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US retail and food services sales fell 21.6% year-over-year (YoY) in April, a steep deceleration from the -5.7% YoY growth the industry posted in March, per estimates from the US Census Bureau. And retail’s performance is rapidly deteriorating during the pandemic, with retail and food services sales dropping 16.4% in April compared to March, nearly doubling March’s -8.3% month-to-month decrease. This nosedive in sales is surely due to the coronavirus pandemic forcing stores to close and limiting consumer spending, and these factors could hurt retail’s performance well beyond April.
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As the pandemic goes on, it’s ravaging sales in all categories except for e-commerce.
- Every retail segment that’s not related to e-commerce saw its sales decrease from March to April, suggesting that retail hasn’t reached the end of its plunge yet. Clothing and accessories was the hardest-hit category, with sales plunging 78.8% in April compared to March, which is a much bigger drop than the already-massive 49.4% drop in sales it posted in March when compared to its February performance. Grocery stores even saw their sales fall 13.2% in April compared to March despite their importance to consumers, possibly because the initial panic of the pandemic has subsided, causing consumers to spend less on food products, too.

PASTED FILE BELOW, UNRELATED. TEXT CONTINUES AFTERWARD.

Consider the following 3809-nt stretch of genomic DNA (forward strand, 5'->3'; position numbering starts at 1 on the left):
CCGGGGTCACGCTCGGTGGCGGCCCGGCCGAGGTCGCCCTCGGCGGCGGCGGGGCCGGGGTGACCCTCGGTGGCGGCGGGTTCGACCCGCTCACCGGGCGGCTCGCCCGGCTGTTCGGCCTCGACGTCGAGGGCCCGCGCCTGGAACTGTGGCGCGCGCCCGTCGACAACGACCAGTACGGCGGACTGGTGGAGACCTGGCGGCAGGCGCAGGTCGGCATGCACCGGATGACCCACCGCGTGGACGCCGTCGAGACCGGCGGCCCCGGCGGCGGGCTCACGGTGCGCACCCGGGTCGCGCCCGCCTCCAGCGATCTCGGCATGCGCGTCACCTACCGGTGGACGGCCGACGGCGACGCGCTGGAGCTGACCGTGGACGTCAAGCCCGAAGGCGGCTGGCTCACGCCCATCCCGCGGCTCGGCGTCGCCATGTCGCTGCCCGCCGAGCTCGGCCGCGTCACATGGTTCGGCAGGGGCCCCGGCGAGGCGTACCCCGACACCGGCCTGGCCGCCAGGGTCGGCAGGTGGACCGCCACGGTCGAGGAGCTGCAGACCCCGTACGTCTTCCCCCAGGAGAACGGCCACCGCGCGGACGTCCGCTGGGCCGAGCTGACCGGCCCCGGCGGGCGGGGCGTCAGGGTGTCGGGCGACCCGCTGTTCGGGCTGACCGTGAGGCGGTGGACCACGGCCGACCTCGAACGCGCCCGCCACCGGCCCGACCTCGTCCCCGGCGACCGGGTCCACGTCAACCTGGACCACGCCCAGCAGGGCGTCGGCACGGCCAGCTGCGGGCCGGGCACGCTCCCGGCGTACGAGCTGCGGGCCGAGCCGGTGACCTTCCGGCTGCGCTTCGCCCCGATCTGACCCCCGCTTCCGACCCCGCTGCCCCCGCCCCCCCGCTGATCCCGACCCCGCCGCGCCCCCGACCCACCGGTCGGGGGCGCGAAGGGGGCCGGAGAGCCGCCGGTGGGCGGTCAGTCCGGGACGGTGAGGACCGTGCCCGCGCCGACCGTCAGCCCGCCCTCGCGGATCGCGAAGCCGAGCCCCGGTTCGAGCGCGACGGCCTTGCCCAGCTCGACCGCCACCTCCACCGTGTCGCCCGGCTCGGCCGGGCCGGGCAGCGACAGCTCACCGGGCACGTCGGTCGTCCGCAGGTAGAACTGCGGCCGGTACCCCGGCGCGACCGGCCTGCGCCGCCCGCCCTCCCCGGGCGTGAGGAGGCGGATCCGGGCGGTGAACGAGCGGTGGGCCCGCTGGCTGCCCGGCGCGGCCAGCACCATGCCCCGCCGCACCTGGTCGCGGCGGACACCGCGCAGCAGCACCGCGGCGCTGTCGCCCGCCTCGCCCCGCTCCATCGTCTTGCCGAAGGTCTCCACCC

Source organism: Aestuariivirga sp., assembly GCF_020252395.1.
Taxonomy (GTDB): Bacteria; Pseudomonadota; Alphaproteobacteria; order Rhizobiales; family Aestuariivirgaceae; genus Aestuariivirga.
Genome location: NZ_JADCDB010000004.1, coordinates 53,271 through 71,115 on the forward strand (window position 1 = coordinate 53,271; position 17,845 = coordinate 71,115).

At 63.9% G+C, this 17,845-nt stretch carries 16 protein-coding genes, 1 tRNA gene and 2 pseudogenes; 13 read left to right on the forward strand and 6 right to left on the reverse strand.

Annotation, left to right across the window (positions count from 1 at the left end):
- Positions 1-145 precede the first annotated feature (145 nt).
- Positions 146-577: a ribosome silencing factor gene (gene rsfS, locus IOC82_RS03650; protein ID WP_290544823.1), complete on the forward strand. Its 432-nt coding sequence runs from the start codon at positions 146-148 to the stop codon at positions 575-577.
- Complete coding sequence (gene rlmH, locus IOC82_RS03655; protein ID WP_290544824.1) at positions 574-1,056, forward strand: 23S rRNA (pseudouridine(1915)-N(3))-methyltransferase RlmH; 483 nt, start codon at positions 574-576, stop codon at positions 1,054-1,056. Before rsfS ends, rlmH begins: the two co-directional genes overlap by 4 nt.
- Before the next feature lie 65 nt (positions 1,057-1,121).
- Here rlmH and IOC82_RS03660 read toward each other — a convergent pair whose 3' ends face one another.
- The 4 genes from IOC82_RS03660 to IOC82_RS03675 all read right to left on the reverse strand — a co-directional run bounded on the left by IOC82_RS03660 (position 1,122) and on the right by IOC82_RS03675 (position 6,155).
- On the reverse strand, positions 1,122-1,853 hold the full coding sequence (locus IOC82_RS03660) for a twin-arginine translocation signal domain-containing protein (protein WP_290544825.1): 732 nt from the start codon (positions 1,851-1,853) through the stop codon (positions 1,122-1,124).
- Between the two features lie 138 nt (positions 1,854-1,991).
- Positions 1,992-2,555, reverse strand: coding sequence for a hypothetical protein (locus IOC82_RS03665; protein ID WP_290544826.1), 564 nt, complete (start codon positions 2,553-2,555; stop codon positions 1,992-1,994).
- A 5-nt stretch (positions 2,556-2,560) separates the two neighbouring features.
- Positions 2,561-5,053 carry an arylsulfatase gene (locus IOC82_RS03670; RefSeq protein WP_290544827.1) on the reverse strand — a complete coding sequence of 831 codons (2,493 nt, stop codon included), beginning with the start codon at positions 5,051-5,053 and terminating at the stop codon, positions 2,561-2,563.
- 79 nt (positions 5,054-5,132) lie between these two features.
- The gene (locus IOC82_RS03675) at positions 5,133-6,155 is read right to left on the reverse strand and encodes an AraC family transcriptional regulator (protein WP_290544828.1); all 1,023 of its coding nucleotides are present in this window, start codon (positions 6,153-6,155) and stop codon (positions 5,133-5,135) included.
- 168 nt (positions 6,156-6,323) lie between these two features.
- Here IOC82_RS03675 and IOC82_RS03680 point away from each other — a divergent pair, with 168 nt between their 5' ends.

- But e-commerce’s performance actually picked up in April, likely pushing all merchants to focus on the channel during the pandemic. Nonstore retailers, which include e-tailers, saw their sales grow 8.4% in April relative to March after their sales grew 4.9% in March compared to the prior month. This is likely because buying products online limits consumers’ exposure to other people and shared surfaces, making online shopping particularly attractive as people try to avoid contracting the virus. In response, many merchants that have seen their sales evaporate may put more effort into their e-commerce capabilities, whether that’s joining marketplaces like Amazon, bolstering omnichannel fulfillment capabilities, or other tactics.
It’s possible that the drop in spending in the US may be approaching its lowest point in May, which would be welcome news for merchants that want to turn their performances around. In the four weeks leading up to May 7, Mastercard’s annual US switched volume growth decreased less and less, shrinking from -26% YoY in the week ending April 14 to -7% in the week ending May 7.
Mastercard processes a huge number of transactions — it handled 22.1 billion switched transactions in Q1 2020 — which can make it a useful benchmark for broader industry trends. So, its recent results may mean that the drop in consumer spending, and through that retail sales, may reach its bottom in May or soon after, at which point retailers will be able to adjust to the new level of demand and focus on bringing in more sales rather than trying to avoid losing sales.
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